Step Two: Once the disease is properly ID’d as pythium blight, you will need to select a fungicide which is ideal to treat this lawn problem. We have a number of different fungicides which can effectively treat and remove pythium blight (our recommendations are found below). What’s most important when applying any fungicide you select is timing and attacking the disease in its early stages. Spray the affected areas immediately with your fungicide of choice. You may have to re-apply fungicides a few times to provide continuous control of pythium blight. You may need to reapply the application after a period of 7-14 days to ensure the pythium blight is totally eradicated.

 

Step Three: Once the pythium blight has been removed from your lawn, you must keep it from coming back by practicing organic control measures and routine maintenance. Control practices for residential lawns are based on avoiding excessive nitrogen fertility during the summer season, avoiding early evening irrigation, and improving air circulation to hasten drying of leaf surfaces.

 

Learn More About Pythium Blight

Pythium blight is often caused by various pythium species such as pythium aphanidermaturm, pythium graminicola, pythium ultimum and pythium vanterpoolii. It is a serious disease of cool season turf grasses during hot humid weather.

 

Common names associated with pythium blight include cottony blight and grease spot. On short cut turf like a creeping bentgrass, putting greens or fair ways, the disease initially appears as orange colored spots. In the early morning, a light gray ring may or may not be present along the outer edge of the spot. The spots are typically 1 to 3 inches in diameter.

 

If humidity levels remain high, especially at night into early morning, a white fluffy mass of mycelium can occur. Sometimes this is called the cottony blight phase. If conditions remain favorable, the spots may enlarge quickly within hours and coalesce. In the presence of free moisture, like within drainage patterns, streaking may occur.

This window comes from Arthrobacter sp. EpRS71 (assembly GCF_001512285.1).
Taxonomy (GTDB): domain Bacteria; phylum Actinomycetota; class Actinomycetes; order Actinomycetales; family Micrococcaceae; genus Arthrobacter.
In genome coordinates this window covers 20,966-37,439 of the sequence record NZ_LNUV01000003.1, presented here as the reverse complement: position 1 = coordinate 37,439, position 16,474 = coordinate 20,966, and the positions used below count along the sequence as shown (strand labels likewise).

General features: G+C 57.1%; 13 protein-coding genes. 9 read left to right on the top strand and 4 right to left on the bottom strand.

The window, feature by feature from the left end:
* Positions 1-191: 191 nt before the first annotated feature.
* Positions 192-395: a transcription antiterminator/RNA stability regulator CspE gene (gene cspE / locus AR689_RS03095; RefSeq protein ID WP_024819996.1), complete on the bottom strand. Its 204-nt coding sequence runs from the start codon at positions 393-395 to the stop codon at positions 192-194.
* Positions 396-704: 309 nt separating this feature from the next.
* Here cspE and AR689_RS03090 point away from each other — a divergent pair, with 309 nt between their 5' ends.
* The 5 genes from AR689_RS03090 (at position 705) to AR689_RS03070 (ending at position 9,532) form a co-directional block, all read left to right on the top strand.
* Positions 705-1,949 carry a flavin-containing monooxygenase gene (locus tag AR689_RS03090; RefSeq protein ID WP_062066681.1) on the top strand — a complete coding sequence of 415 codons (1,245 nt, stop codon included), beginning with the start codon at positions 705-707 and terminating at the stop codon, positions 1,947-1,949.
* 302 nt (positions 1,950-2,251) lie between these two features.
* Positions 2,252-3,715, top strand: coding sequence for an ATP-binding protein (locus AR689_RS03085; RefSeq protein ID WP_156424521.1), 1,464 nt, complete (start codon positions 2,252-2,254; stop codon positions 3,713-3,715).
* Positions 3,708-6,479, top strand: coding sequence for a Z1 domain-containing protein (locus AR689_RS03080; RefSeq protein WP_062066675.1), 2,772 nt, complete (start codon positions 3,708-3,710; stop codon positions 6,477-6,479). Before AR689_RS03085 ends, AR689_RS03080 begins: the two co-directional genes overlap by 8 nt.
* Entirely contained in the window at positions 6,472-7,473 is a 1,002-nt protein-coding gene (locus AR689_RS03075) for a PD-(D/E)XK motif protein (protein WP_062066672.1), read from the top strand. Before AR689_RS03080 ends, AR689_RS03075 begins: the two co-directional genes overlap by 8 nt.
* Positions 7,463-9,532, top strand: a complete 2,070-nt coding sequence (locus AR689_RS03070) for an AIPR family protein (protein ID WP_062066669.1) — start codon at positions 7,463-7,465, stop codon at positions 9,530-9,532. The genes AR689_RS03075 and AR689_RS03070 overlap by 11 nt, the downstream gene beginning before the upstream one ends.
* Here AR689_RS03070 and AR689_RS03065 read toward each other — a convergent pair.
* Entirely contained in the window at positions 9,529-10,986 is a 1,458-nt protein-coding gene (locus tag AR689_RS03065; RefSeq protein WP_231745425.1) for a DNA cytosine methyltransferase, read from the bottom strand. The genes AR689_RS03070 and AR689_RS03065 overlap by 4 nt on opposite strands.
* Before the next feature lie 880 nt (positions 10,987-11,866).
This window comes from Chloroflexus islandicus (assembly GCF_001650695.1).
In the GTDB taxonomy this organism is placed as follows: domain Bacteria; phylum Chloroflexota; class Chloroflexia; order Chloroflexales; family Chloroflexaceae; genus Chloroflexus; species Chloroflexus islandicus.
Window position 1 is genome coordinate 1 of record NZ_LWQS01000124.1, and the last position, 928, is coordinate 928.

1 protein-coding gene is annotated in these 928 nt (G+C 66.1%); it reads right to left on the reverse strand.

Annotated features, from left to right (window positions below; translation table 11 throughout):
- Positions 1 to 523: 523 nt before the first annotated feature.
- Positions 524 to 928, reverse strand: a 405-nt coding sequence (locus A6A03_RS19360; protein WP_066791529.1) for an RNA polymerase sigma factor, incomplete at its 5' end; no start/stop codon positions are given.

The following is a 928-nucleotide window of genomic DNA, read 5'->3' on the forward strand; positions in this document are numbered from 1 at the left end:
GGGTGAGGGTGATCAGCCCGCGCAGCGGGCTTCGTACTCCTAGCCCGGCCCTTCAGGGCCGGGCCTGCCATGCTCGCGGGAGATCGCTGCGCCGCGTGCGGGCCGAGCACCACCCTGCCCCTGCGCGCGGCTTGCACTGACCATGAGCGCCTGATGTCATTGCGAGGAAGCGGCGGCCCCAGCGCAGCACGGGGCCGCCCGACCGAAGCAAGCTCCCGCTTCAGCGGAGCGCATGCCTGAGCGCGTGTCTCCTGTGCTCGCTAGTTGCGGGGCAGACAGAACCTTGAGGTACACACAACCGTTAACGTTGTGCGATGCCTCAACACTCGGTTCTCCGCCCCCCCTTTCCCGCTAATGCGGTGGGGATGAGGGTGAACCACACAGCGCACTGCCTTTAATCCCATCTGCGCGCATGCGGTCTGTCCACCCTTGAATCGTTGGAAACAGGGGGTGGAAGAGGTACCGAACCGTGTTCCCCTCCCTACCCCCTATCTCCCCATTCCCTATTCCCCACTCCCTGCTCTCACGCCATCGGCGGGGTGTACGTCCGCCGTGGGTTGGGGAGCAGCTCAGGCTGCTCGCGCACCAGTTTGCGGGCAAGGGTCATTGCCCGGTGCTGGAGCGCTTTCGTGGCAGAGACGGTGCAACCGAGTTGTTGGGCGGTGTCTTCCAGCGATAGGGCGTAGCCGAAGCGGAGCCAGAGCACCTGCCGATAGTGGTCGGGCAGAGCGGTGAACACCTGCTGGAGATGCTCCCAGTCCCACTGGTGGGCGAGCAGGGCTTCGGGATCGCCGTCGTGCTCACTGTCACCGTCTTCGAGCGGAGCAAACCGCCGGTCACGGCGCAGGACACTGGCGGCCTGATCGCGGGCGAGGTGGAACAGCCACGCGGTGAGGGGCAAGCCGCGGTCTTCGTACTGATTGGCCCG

On higher cut turf, such as perennial ryegrass turf, large spots appear and they can also streak. Although pythium blight occurs primarily on cool season turf grasses,  it can also occur on warm season grasses.

 

As previously mentioned, hot, humid conditions are extremely favorable for pythium blight. It’s rapid spread is enhanced with the presence of free moistures. Pythium blight can cause extensive damage under wet conditions and temperatures between 86-95 degrees fahrenheit

 

Have A Lawn Issue That Isn’t Pythium Blight? Check out Our Lawn Care Main Category!



Which Grasses Are Most Susceptible To Pythium Blight?

Creeping bentgrass, annual bluegrass, rough bluegrass and perennial ryegrass are the grass types most vulnerable to damage by outbreaks of pythium blight. The pythium fungus can also affect to kentucky bluegrass and tall fescue, but the development of the disease is minor and is usually not significant enough to cause damage to these plants.

 

Pythium blight gains a lot of attention compared to other common fungal lawn diseases because of how quickly it is able to spread where it is established and how quickly it can affect leaves and crowns as well as kill plants off, resulting is considerable loss to the turf.